Spanning over roughly a thousand years, the Middle Ages brought forth a relatively large volume of literature and literary traditions. This body of medieval literature features various genres. While some genres have become lesser known over time, others have been important to the development of subsequent literary traditions and have helped shape contemporary understandings of genre.
One genre that has defied the test of time is the romance. Romance is a rather broad category, and many different subgenres of romance have appeared and disappeared over time. There is no critical consensus about what can be considered the most important features of the medieval English romance; this disagreement emerged, in part, because there are so many different conventions and subgenres (Whetter pp. 16; 36). However, some conventions are more universally agreed upon than others. First, earlier romances tend to be in verse, while later romances tend to be in prose and lack a fixed length (Whetter p. 63). The second convention, and one of the most important features of the romance, is the quest, which can be sought out on one’s own or given as a challenge (Marti p. 178; Whetter p. 64). A third feature of romance is the happy ending (Whetter p. 64). Lastly, the portrayal of love, in a variety of forms, is paramount to romance (Whetter p. 64).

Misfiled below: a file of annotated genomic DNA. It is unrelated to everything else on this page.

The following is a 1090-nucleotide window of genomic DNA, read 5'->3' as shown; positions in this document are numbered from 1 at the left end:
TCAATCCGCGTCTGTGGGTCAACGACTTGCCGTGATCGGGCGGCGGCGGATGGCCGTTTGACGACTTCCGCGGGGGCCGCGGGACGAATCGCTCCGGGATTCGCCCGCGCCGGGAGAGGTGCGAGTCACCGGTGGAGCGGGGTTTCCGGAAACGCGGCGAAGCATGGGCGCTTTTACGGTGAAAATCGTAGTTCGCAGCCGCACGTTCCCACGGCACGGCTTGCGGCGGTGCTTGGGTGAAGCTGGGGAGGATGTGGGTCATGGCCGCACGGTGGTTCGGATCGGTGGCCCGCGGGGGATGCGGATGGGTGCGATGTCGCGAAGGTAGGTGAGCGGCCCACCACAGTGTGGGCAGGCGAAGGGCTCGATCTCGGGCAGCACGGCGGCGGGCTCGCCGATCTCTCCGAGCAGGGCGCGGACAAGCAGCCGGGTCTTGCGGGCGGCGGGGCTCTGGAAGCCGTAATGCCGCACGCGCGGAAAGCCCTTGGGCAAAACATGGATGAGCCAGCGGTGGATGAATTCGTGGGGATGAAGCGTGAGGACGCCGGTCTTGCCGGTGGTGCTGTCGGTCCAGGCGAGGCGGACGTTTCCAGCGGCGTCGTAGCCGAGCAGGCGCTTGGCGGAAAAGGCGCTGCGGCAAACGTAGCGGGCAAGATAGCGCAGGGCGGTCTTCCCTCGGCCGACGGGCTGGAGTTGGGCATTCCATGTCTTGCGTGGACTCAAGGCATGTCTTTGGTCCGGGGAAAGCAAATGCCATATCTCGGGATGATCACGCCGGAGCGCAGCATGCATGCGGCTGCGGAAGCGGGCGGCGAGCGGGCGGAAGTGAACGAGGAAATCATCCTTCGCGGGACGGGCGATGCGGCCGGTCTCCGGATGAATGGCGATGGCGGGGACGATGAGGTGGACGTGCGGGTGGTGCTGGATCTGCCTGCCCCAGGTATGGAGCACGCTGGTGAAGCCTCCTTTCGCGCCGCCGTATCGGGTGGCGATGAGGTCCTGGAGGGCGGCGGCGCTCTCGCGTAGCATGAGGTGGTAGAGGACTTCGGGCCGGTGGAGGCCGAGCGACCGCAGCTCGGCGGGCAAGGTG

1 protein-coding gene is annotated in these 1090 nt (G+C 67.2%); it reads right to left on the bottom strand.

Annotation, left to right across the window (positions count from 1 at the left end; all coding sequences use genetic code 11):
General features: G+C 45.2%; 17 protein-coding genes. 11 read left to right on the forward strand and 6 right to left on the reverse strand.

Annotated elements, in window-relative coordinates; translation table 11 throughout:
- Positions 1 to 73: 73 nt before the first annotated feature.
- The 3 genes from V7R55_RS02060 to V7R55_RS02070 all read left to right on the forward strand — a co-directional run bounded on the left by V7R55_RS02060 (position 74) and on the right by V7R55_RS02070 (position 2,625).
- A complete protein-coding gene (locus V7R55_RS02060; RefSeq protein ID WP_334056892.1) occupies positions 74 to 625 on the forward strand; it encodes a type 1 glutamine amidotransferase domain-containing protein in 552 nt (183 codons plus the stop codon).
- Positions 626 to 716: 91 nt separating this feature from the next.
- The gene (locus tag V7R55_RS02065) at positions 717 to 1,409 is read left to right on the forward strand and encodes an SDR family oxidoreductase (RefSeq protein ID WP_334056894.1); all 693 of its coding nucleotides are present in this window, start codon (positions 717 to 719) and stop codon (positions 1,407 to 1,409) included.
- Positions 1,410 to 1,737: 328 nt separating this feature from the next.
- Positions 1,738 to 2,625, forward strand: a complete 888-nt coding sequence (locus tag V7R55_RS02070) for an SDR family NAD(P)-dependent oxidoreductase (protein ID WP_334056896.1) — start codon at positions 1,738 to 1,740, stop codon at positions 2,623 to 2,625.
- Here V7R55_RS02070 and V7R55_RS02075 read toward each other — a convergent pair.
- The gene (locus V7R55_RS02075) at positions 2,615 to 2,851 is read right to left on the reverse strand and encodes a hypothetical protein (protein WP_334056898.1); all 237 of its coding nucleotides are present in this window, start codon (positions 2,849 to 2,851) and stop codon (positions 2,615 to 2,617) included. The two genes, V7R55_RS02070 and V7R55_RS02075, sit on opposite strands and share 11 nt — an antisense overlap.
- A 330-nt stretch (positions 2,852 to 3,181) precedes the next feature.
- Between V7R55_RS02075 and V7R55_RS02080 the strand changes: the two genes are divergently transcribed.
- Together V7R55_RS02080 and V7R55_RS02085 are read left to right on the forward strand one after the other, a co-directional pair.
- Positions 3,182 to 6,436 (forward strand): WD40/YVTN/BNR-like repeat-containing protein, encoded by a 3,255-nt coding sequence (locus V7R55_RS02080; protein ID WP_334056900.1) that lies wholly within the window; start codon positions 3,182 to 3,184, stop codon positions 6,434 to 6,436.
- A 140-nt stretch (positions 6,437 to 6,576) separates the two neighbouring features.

Vernacular medieval romances were very popular, and medieval society as a whole seemed to have been aware of the conventions of the romance to some degree (Whetter p. 47). The popularity of romance writing was partly due to the changing interests of the nobility in terms of chivalric values and other matters of courtesy (Whetter p. 62).
Among all subgenres of romance, the Breton lay stands out as being particularly important . There is much discussion surrounding the exact characterization of this genre (Furnish p. 87). However, there are a number of universal features that are agreed upon by scholars in the field. In Middle English, a Breton lay is a shorter version of a romance narrative, written in verse, which takes its subject matterdirectly from Celtic lore ( Furnish pp. 86-87). Its plot is concerned with the development of the protagonist and family dynamics (Furnish p. 86). Moreover, it often alludes to the twelfth-century French literary tradition from which it is said to originate: courtly literary writing ( Furnish pp. 86-87).